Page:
know, we agreed to delay submission of the action plans by 30 days to allow time for additional
coordination with the states.  We continue to work with the Department of Justice and other
federal and state regulators to harmonize new mortgage servicing standards.   I continue to
believe that we will be able to harmonize the mortgage servicing requirements in our orders with
those of other regulators if and when they are reached.  In fact, I think it is absolutely essential
that we do so.
Since the submission of plans in July, we have been working with the servicers and
independent consultants to refine the plans so that the reviews meet our high expectations.  The
independent foreclosure review was the most public and highly anticipated aspect of our orders,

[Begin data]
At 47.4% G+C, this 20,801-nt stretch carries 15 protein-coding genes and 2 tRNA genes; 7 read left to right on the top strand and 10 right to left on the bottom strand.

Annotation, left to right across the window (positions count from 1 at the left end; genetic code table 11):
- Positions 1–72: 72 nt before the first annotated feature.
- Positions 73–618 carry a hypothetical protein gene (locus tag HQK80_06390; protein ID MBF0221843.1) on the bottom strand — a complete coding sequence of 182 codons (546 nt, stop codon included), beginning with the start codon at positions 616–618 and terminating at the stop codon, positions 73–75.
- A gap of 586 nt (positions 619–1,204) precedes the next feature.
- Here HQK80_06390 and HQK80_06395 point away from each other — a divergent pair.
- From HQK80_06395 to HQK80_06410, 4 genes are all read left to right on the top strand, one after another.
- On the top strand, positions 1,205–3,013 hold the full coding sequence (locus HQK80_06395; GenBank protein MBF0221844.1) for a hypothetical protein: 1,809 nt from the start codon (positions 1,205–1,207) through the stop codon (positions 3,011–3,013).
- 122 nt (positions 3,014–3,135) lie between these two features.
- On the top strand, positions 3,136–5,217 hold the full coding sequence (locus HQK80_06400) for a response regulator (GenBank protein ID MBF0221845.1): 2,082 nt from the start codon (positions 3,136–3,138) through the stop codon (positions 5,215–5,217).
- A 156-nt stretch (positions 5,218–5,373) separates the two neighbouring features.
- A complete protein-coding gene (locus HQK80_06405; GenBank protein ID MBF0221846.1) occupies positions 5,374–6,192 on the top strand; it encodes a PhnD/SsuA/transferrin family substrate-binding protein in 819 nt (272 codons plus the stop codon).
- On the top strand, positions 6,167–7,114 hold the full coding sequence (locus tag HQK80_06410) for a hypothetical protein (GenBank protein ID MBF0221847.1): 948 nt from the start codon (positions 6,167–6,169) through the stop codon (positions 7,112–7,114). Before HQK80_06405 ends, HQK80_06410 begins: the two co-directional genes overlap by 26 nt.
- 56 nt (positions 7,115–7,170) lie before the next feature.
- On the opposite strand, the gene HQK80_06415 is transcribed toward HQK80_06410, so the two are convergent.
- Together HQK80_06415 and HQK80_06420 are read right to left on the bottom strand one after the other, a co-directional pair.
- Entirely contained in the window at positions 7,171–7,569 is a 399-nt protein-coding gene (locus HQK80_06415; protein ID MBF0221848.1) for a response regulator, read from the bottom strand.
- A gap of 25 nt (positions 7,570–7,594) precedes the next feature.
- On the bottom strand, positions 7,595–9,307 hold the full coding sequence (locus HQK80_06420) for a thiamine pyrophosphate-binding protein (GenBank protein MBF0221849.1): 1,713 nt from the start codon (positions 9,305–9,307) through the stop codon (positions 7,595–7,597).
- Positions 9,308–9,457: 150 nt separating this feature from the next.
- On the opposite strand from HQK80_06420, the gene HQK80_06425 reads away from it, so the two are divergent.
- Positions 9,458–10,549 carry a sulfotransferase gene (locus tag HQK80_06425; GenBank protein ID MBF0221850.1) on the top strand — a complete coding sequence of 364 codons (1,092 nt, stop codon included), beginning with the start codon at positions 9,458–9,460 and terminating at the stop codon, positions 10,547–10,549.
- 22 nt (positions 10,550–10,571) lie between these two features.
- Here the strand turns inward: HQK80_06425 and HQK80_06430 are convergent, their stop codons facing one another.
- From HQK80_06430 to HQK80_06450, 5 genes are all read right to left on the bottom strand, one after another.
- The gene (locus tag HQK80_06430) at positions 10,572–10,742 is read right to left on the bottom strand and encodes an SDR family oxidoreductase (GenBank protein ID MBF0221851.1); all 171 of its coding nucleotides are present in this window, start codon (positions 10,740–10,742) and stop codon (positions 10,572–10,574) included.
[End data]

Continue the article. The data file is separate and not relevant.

so it was especially important to get it right.  For example, we set detailed expectations for the
sampling process.  The foreclosure population is being divided into targeted segments to identify
foreclosure cases that have the highest potential for financial injury.  In some cases, independent
consultants will be reviewing hundreds of thousands of case files for just one servicer.  Sampling
can be an extremely useful tool for identifying errors in a large population, but it is only a
starting point that may require more thorough investigation if issues are identified.  
As we explored the best means of ensuring that injured homeowners had the opportunity
to seek relief, it became clear that what was needed was a robust, transparent, and accessible
complaint process that will give borrowers the opportunity to request an independent foreclosure
review.  I’m happy to say in the next several weeks you’ll see the roll out of just such a process.